J. Yravedra et al.
Journal of Archaeological Science, 2012.
Earliest Known Use of Marine Resources by Neanderthals
Cortes-Sanchez et al.
PLOS One, 2011
We conclude that described use of shellfish resources by Neanderthals (H. neanderthalensis) in Southern Spain started ∼150 ka and were almost contemporaneous to Pinnacle Point (South Africa), when shellfishing is first documented in archaic modern humans.
Human consumption of tortoises at Level IV of Bolomor Cave (Valencia, Spain)
Ruth Blasco, 2008
Level IV of Bolomor Cave has provided sufficient evidence to show proof of human consumption of tortoises in Later Middle Pleistocene. The use of tortoises for food appears to be quite common among the hominids that occupied the cave at Level IV. Although some exceptions do exist, these human groups follow specific patterns to process the tortoises. These patterns have been observed in the systematic use of fire to consume the nutrients from these animals. Thus, the consumption sequence of these small prey starts with them being cooked. Habitually, the tortoises are placed into the fire upside down and are roasted in its shell.
Sapiens au paléolithique
The earliest direct evidence of mammoth hunting in Central Europe – The Kraków Spadzista site (Poland)
Piotr Wojtal et al.
Quaternary science review, 2019
The oldest unequivocal evidence of mammoth hunting in prehistoric Central Europe has been found in the Gravettian archaeological site Kraków Spadzista (Poland). The site contains thousands of lithic artifacts and the remains of >100 woolly mammoths (Mammuthus primigenius), with radiocarbon dates clustering ∼25–24 ka uncal BP. A fragment of a flint shouldered point is embedded in a mammoth rib, and more than 50% of the site’s flint shouldered points and backed blades bear diagnostic traces of hafting and impact damage from use as spear tips. Additional support for mammoth killing is the mortality profile of 112 mammoths from the site: some age groups may have been depleted due to recurring heavy hunting by humans during periods of environmental stress. The evidence for intensive human hunting could portend a development thousands of years later, at the end of the Pleistocene, when climate-caused habitat changes were more extreme, and, in combination with opportunistic human hunting, may have led to woolly mammoth extinction.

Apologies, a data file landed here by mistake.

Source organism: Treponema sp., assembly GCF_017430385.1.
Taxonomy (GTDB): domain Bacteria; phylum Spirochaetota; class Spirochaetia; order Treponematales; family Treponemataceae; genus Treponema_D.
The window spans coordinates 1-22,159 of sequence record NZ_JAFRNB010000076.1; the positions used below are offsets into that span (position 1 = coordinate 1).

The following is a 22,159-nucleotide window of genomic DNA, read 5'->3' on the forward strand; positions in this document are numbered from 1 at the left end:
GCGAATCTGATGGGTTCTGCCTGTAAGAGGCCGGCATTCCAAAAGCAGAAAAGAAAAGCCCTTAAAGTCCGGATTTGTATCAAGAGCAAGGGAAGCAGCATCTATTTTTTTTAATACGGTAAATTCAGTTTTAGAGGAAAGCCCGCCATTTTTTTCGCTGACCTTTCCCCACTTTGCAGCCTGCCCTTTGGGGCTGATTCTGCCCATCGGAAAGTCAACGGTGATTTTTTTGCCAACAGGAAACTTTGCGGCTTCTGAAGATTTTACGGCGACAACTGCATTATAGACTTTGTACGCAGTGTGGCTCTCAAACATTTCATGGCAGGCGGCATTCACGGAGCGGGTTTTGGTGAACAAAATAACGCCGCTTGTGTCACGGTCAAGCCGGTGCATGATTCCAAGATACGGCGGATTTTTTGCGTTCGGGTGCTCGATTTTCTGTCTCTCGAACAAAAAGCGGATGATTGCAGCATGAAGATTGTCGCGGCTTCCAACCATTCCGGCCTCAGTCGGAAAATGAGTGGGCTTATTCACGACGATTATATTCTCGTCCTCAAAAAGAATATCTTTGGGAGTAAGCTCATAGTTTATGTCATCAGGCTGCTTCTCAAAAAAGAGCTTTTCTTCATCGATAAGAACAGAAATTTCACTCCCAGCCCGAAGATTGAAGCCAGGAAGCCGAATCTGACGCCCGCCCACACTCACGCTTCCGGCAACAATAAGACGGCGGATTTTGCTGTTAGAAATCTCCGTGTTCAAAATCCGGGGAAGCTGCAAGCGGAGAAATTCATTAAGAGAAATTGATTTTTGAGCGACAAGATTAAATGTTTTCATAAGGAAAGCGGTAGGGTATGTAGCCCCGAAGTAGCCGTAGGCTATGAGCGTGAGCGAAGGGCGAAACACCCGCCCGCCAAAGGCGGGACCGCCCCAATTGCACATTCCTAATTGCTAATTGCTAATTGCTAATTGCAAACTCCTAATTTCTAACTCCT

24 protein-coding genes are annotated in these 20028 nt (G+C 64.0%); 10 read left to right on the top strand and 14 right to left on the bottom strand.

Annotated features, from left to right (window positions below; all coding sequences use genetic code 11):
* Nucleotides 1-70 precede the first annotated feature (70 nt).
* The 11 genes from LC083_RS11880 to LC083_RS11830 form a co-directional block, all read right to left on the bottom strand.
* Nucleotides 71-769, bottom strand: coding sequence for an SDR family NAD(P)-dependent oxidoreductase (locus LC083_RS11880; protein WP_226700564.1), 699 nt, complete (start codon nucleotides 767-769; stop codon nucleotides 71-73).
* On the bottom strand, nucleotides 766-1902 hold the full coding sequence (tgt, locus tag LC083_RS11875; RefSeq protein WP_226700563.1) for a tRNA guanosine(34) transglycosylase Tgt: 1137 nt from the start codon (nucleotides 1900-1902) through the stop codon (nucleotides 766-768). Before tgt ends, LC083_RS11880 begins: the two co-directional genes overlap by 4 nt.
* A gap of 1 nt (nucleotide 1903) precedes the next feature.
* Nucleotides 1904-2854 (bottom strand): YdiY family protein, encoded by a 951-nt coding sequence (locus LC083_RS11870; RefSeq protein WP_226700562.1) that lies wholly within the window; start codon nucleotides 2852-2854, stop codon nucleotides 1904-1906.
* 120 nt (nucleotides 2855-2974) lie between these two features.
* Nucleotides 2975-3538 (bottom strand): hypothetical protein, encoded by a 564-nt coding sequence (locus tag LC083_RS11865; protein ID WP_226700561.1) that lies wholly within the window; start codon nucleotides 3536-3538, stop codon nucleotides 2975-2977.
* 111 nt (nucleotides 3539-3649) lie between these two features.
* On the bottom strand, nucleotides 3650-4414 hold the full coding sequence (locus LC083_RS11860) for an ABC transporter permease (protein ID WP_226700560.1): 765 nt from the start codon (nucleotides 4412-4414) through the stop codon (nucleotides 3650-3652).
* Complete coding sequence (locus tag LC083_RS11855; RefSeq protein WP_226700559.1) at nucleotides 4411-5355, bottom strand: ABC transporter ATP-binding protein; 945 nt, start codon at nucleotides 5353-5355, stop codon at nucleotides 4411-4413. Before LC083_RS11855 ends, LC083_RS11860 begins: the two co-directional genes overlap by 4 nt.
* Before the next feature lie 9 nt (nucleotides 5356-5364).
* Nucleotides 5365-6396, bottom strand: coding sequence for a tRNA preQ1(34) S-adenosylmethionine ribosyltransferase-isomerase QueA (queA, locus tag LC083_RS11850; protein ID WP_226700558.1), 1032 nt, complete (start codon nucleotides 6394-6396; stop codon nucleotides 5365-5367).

This study examines the archaeological evidence of proboscidean hunting during Paleolithic times, and provides a review of ethnographic and ethno-historical accounts, demonstrating a wide range of traditional elephant-hunting strategies. We also discuss the rituals accompanying elephant hunting among contemporary hunter-gatherers, further stressing the importance of elephants among hunter-gatherers. Based on the gathered data, we suggest that early humans possessed the necessary abilities to actively and regularly hunt proboscideans; and performed this unique and challenging task at will.
Bocherens et al., 2015
Strong reliance on mammoth meat was found for the human of the site, similarly to previously analyzed individuals from other Gravettian sites in Moravia. Interestingly, the large canids interpreted as “Palaeolithic dogs” had a high proportion of reindeer/muskox in their diet, while consumption of mammoth would be expected from the availability of this prey especially in case of close interaction with humans. The peculiar isotopic composition of the Palaeolithic dogs of Předmostí I may indicate some control of their dietary intake by Gravettian people, who could have use them more for transportation than hunting purpose.
Hunters of the giants: Woolly mammoth hunting during the Gravettian in Central Europe
Piotr Wojtal & Jaroslaw Wilczynsky
Quaternary international, 2015
Between 30,000 and 20,000 years ago, Gravettian hunter-gatherers spread across most of Europe. In Central Europe, large and important sites have been discovered, especially those in the Czech Republic at the base of the Pavlovské (Palava) Hills, and in southern Poland. The remains of different mammalian carnivores and herbivores accumulated in bone assemblages at these Gravettian sites. Mammoth bones and teeth are significant components in them. Mammoths certainly played a significant role in the lifetime of the Central European societies of Gravettian hunter-gatherers. These Pleistocene giants provided not only food, but also raw materials for tools and the production of ornaments. The presence of the remains of many mammoths shows that the Gravettian people were specialized in the hunting of these animals.
How do you kill 86 mammoths? Taphonomic investigations of mammoth megasites
Pat Shipman, 2014